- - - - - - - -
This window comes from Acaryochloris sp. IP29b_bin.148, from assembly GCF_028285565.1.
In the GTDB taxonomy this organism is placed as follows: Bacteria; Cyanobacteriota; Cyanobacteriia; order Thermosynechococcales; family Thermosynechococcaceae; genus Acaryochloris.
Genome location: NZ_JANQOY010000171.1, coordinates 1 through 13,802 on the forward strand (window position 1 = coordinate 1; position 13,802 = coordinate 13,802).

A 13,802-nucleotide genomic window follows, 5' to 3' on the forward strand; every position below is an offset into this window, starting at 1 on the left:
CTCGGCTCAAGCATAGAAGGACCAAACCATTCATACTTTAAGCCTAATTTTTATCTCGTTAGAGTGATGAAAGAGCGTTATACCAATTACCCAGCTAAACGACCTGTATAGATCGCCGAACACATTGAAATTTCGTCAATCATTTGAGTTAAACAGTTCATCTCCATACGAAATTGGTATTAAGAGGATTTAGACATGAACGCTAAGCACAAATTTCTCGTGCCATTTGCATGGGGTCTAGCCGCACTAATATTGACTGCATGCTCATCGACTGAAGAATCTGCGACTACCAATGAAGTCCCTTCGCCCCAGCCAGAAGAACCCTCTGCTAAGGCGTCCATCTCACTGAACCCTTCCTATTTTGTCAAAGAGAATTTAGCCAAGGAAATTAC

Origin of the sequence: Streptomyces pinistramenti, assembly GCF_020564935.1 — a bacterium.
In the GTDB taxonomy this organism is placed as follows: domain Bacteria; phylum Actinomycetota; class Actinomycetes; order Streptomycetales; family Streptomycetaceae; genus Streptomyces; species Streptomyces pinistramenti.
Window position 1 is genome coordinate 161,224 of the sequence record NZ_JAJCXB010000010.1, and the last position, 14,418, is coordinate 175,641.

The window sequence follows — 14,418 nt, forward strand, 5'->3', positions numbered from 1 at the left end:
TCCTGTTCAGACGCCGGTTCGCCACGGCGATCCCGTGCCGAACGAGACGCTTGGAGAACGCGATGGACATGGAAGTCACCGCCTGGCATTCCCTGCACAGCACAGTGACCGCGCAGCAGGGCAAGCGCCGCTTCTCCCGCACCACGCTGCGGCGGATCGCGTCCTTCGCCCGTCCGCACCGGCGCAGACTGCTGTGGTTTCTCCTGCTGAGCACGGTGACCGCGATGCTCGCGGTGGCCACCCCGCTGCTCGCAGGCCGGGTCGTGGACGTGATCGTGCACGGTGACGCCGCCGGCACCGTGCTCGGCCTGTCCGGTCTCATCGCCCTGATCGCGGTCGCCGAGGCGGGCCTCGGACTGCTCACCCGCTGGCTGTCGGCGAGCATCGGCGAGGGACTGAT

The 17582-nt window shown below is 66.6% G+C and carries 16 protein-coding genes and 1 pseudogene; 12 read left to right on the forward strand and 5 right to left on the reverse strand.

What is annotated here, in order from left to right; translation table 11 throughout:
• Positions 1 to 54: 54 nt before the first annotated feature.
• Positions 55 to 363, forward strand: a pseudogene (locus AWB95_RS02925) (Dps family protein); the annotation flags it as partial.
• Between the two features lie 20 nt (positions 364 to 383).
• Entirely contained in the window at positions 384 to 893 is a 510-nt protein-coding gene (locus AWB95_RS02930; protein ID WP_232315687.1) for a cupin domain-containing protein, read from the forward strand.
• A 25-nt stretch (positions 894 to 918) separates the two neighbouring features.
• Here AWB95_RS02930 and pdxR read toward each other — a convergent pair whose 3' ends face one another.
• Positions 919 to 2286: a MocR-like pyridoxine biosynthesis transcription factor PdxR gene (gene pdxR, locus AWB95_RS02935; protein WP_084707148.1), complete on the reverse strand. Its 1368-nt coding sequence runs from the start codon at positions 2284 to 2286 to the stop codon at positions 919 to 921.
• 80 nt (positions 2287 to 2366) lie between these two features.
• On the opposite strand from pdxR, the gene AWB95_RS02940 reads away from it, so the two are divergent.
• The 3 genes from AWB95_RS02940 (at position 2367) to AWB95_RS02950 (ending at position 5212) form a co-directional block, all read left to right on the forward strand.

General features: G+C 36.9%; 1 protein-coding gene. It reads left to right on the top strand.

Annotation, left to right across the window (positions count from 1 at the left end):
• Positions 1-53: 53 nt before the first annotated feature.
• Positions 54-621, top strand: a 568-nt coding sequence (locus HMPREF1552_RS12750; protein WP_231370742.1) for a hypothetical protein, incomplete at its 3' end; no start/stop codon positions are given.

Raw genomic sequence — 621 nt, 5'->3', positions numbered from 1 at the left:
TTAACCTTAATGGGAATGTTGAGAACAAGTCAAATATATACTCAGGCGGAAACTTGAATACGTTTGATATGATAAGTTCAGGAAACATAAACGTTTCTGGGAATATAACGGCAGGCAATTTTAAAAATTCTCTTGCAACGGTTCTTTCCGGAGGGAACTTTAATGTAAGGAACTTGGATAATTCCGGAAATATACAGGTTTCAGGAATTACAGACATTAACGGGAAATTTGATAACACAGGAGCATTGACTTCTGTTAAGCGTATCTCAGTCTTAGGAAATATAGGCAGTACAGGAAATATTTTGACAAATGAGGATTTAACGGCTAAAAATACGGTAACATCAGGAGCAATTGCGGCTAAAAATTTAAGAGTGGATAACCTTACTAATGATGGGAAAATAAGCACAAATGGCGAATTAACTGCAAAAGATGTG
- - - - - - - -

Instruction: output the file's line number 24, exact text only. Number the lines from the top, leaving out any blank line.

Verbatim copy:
Annotation, left to right across the window (positions count from 1 at the left end):